“E-cigarettes have the same physiological effects on the brain and may pose the same risk of addiction to other drugs as regular cigarettes, especially in adolescence during a critical period of brain development. We don’t yet know whether e-cigarettes will prove to be a gateway to the use of conventional cigarettes and illicit drugs, but that’s certainly a possibility. Nicotine clearly acts as a gateway drug on the brain, and this effect is likely to occur whether the exposure comes from smoking cigarettes, passive tobacco smoke, or e-cigarettes.”
E-cigarettes, e-Hookahs, and vaporizers are completely unregulated by any agency, so their safety and effectiveness has not been tested. No one can say that they are safer than other tobacco products (such as non-combusted tobacco products). This is one major reason why public health officials are reluctant to tell people to use them.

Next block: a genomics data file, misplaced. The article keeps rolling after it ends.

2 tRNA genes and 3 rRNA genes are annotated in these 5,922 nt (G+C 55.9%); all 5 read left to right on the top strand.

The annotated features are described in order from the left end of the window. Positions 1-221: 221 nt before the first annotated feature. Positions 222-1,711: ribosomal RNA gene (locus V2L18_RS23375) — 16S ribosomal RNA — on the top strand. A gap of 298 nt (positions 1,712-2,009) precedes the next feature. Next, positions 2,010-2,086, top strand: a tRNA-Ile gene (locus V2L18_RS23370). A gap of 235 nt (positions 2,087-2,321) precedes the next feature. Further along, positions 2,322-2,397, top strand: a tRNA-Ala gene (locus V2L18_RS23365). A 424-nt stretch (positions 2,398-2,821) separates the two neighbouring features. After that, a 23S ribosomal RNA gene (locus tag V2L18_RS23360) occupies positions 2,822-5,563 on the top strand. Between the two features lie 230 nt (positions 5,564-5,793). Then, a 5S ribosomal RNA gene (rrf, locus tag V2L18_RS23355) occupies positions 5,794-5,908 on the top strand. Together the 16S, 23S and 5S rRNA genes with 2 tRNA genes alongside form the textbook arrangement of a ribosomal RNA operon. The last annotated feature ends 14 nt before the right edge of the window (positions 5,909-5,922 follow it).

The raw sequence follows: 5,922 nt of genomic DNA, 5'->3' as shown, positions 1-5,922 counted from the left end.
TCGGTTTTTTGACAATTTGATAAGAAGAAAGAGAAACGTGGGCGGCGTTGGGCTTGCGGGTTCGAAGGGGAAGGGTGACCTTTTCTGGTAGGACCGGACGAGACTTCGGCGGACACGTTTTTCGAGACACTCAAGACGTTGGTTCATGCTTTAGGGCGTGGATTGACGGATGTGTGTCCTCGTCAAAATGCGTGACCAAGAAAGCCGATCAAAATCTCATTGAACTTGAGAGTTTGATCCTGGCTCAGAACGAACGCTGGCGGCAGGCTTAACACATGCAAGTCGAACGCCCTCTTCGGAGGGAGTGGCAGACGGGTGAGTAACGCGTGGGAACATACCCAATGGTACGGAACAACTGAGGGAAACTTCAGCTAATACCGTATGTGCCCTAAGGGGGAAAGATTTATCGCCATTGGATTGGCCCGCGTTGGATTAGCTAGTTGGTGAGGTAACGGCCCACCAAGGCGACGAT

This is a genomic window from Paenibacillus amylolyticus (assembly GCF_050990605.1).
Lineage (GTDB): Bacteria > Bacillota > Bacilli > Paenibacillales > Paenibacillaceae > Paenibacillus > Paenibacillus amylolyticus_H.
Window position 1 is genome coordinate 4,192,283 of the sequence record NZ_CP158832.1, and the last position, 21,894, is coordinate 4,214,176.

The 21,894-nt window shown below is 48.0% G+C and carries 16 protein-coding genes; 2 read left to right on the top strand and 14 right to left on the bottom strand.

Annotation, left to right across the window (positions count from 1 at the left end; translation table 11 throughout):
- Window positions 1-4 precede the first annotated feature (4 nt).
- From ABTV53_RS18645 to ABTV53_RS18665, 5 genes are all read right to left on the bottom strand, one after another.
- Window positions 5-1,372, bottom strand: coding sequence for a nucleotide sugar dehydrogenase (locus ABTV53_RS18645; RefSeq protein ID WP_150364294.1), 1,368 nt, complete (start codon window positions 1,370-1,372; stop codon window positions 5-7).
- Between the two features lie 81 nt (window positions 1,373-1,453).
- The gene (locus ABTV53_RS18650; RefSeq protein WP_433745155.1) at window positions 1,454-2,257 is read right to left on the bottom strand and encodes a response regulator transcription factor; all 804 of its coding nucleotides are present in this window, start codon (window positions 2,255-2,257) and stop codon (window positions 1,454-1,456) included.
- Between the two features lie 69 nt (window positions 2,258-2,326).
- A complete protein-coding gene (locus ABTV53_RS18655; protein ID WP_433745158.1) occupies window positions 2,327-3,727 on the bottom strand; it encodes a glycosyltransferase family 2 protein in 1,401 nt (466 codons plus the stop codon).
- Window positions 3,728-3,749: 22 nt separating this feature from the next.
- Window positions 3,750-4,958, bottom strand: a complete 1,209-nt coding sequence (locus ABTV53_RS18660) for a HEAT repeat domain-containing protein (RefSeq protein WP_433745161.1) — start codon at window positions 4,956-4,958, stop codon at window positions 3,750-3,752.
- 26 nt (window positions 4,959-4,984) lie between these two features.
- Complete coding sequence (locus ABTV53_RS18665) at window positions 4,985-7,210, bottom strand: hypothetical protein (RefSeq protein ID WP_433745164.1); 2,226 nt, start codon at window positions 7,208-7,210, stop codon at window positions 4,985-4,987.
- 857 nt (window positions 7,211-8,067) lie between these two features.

Since the quality of each device may vary, and the nicotine dose that an individual user may receive varies with the brand, battery charge level, “e-juice,” and experience of the user, it is hard to know how well any particular device works or what the user is inhaling. We have little information about the safety of vapors like propylene glycol when they are heated and directly inhaled, rather than eaten or used on the skin. The safety of many of the inhaled flavorings in the e-cigarette liquid is also not known; heating these flavorings could create new chemicals and byproducts. We don’t know how safe it is to breathe “second hand vapor.”
READ MORE…or not….
“There is no clear evidence that e-cigarettes help with smoking cessation and the lack of FDA regulation has led to the use of at least 19 harmful chemicals in the devices, some that are cancer-causing carcinogens.”